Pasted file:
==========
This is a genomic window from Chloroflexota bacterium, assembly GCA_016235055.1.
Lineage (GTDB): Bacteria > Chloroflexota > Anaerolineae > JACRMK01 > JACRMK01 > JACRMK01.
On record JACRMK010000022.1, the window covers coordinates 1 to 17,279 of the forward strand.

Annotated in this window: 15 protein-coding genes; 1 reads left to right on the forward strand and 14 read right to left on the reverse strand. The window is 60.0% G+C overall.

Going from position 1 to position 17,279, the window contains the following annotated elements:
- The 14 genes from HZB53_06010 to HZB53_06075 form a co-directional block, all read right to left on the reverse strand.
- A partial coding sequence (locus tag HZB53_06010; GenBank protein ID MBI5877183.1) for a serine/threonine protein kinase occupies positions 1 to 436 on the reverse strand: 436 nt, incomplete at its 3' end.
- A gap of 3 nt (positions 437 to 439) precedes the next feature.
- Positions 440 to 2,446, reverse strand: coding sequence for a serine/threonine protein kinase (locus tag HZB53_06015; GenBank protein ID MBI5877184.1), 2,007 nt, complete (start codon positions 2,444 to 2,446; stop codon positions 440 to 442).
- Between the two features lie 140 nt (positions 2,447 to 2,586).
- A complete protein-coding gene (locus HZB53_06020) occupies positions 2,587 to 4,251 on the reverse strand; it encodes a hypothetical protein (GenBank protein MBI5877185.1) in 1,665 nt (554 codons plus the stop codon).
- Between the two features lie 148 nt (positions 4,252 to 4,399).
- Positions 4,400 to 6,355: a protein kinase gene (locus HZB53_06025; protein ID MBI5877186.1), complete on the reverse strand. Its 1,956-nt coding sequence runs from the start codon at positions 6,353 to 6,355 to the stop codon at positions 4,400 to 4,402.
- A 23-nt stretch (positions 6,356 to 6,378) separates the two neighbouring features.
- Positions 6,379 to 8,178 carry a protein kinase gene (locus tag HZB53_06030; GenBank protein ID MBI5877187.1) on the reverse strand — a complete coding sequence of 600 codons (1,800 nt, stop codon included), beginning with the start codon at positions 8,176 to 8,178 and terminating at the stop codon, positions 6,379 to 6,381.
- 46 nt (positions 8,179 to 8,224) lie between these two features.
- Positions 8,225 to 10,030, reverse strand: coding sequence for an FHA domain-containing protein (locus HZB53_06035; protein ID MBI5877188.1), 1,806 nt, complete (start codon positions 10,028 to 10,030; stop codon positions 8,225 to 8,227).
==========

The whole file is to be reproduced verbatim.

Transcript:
This is a genomic window from Chloroflexota bacterium, assembly GCA_016235055.1.
Lineage (GTDB): Bacteria > Chloroflexota > Anaerolineae > JACRMK01 > JACRMK01 > JACRMK01.
On record JACRMK010000022.1, the window covers coordinates 1 to 17,279 of the forward strand.

Annotated in this window: 15 protein-coding genes; 1 reads left to right on the forward strand and 14 read right to left on the reverse strand. The window is 60.0% G+C overall.

Going from position 1 to position 17,279, the window contains the following annotated elements:
- The 14 genes from HZB53_06010 to HZB53_06075 form a co-directional block, all read right to left on the reverse strand.
- A partial coding sequence (locus tag HZB53_06010; GenBank protein ID MBI5877183.1) for a serine/threonine protein kinase occupies positions 1 to 436 on the reverse strand: 436 nt, incomplete at its 3' end.
- A gap of 3 nt (positions 437 to 439) precedes the next feature.
- Positions 440 to 2,446, reverse strand: coding sequence for a serine/threonine protein kinase (locus tag HZB53_06015; GenBank protein ID MBI5877184.1), 2,007 nt, complete (start codon positions 2,444 to 2,446; stop codon positions 440 to 442).
- Between the two features lie 140 nt (positions 2,447 to 2,586).
- A complete protein-coding gene (locus HZB53_06020) occupies positions 2,587 to 4,251 on the reverse strand; it encodes a hypothetical protein (GenBank protein MBI5877185.1) in 1,665 nt (554 codons plus the stop codon).
- Between the two features lie 148 nt (positions 4,252 to 4,399).
- Positions 4,400 to 6,355: a protein kinase gene (locus HZB53_06025; protein ID MBI5877186.1), complete on the reverse strand. Its 1,956-nt coding sequence runs from the start codon at positions 6,353 to 6,355 to the stop codon at positions 4,400 to 4,402.
- A 23-nt stretch (positions 6,356 to 6,378) separates the two neighbouring features.
- Positions 6,379 to 8,178 carry a protein kinase gene (locus tag HZB53_06030; GenBank protein ID MBI5877187.1) on the reverse strand — a complete coding sequence of 600 codons (1,800 nt, stop codon included), beginning with the start codon at positions 8,176 to 8,178 and terminating at the stop codon, positions 6,379 to 6,381.
- 46 nt (positions 8,179 to 8,224) lie between these two features.
- Positions 8,225 to 10,030, reverse strand: coding sequence for an FHA domain-containing protein (locus HZB53_06035; protein ID MBI5877188.1), 1,806 nt, complete (start codon positions 10,028 to 10,030; stop codon positions 8,225 to 8,227).